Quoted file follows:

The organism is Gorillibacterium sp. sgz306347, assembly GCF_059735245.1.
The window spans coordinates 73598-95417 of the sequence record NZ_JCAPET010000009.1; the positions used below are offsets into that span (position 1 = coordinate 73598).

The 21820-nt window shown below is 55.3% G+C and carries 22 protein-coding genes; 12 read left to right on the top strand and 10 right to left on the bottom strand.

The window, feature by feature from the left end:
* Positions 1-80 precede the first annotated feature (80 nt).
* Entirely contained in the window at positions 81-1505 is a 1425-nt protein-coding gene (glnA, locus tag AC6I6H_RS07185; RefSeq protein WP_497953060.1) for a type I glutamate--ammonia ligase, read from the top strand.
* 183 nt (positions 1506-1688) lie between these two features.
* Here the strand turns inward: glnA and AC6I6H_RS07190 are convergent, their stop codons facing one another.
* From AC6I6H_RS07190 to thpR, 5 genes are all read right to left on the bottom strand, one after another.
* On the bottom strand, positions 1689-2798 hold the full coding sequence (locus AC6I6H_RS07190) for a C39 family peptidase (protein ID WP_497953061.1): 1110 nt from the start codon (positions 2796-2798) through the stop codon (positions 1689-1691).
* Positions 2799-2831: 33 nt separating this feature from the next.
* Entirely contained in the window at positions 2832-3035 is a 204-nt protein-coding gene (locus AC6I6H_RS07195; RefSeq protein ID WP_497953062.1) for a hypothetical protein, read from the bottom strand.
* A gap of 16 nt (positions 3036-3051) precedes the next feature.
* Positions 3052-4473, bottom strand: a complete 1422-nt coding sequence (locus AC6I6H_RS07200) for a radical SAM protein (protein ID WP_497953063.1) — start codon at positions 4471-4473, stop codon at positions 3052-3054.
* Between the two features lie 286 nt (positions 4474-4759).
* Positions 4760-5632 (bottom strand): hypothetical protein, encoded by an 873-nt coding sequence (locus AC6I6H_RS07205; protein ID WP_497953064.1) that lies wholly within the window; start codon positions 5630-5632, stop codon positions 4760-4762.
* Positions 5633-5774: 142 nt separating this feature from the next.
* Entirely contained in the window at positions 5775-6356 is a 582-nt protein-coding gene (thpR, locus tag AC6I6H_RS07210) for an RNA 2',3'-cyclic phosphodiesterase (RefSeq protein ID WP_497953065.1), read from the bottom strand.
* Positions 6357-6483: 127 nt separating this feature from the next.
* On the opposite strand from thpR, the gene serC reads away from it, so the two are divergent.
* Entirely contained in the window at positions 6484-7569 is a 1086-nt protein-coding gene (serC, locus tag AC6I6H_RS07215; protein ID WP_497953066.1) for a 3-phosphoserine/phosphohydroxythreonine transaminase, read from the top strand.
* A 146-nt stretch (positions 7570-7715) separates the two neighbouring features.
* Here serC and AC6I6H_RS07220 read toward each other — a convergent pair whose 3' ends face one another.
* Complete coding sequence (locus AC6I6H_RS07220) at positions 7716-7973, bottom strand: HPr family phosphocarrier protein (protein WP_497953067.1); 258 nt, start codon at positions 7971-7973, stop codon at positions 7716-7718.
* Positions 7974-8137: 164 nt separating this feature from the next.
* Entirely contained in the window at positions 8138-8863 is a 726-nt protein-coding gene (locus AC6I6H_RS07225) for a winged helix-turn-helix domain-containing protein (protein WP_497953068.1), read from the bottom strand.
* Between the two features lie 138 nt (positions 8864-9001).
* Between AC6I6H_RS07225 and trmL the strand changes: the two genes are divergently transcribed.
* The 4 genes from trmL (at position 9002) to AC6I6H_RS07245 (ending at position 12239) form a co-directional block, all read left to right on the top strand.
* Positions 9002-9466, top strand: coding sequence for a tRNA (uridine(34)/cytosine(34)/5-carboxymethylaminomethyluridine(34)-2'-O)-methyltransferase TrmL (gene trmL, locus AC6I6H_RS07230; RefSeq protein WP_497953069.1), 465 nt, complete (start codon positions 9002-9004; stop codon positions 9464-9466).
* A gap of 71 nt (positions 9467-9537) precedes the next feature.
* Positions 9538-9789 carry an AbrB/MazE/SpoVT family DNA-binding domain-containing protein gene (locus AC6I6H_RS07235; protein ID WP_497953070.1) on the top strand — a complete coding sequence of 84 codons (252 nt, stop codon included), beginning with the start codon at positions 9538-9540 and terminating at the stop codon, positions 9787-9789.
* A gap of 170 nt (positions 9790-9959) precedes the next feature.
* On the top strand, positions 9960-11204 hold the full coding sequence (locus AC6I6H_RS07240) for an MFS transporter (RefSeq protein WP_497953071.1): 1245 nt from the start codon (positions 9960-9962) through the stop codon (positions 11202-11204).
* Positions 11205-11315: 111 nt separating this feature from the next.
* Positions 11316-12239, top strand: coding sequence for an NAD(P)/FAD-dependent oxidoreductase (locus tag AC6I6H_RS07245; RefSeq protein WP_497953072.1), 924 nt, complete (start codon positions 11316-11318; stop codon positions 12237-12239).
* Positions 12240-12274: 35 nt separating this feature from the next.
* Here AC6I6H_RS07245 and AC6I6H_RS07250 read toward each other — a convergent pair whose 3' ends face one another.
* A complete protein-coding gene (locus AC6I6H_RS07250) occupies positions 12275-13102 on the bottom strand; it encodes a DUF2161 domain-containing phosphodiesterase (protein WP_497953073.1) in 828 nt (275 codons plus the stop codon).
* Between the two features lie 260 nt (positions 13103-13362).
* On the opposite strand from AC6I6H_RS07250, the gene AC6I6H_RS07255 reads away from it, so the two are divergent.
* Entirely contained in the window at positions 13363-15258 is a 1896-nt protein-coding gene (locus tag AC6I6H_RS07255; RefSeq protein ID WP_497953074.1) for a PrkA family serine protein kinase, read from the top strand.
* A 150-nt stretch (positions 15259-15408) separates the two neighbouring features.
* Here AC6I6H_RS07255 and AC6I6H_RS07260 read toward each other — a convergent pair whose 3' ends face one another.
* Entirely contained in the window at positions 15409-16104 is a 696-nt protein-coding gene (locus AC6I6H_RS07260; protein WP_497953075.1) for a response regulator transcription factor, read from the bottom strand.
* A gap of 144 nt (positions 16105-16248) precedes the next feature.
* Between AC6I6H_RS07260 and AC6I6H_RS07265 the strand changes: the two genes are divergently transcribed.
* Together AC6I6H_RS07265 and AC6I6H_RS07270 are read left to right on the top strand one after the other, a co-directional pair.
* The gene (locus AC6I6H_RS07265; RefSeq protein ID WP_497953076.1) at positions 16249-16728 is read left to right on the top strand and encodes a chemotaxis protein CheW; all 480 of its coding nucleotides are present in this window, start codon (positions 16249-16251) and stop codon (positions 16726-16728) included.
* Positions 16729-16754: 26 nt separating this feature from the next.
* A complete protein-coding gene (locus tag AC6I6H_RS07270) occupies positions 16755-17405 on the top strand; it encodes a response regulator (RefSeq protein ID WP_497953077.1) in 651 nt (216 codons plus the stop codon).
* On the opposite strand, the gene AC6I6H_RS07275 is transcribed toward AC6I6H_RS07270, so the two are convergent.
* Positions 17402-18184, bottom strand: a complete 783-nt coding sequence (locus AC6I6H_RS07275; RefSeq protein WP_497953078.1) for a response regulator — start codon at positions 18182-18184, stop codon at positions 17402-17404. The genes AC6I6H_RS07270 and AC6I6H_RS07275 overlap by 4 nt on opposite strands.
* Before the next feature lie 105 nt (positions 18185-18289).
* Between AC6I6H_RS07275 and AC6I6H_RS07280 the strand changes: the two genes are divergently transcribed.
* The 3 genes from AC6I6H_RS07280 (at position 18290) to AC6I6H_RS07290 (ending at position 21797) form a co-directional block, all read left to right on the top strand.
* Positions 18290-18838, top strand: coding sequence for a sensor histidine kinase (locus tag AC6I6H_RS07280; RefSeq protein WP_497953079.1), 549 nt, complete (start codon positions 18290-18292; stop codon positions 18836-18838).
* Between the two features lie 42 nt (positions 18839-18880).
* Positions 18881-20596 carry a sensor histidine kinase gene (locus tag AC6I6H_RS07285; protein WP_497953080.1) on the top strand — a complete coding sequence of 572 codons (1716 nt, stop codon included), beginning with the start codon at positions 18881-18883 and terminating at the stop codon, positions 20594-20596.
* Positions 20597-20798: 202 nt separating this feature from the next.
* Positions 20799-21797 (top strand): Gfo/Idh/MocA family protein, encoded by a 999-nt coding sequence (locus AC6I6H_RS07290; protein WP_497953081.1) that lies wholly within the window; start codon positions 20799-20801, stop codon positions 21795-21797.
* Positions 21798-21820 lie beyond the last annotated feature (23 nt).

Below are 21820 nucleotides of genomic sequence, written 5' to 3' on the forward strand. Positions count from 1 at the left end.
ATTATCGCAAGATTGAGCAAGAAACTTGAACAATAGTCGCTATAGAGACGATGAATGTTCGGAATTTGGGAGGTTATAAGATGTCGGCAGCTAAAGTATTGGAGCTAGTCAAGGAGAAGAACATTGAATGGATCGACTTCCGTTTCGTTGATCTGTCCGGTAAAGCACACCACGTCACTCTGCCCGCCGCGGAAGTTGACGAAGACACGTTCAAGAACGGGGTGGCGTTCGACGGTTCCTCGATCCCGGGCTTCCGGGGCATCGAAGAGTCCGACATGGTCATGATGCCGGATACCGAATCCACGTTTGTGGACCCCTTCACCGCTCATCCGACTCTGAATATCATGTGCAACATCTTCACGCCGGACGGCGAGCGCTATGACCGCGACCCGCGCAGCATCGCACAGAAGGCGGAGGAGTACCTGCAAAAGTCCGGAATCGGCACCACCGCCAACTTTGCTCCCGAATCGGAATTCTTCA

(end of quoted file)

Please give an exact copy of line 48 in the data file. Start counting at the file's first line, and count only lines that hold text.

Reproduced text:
* Together AC6I6H_RS07265 and AC6I6H_RS07270 are read left to right on the top strand one after the other, a co-directional pair.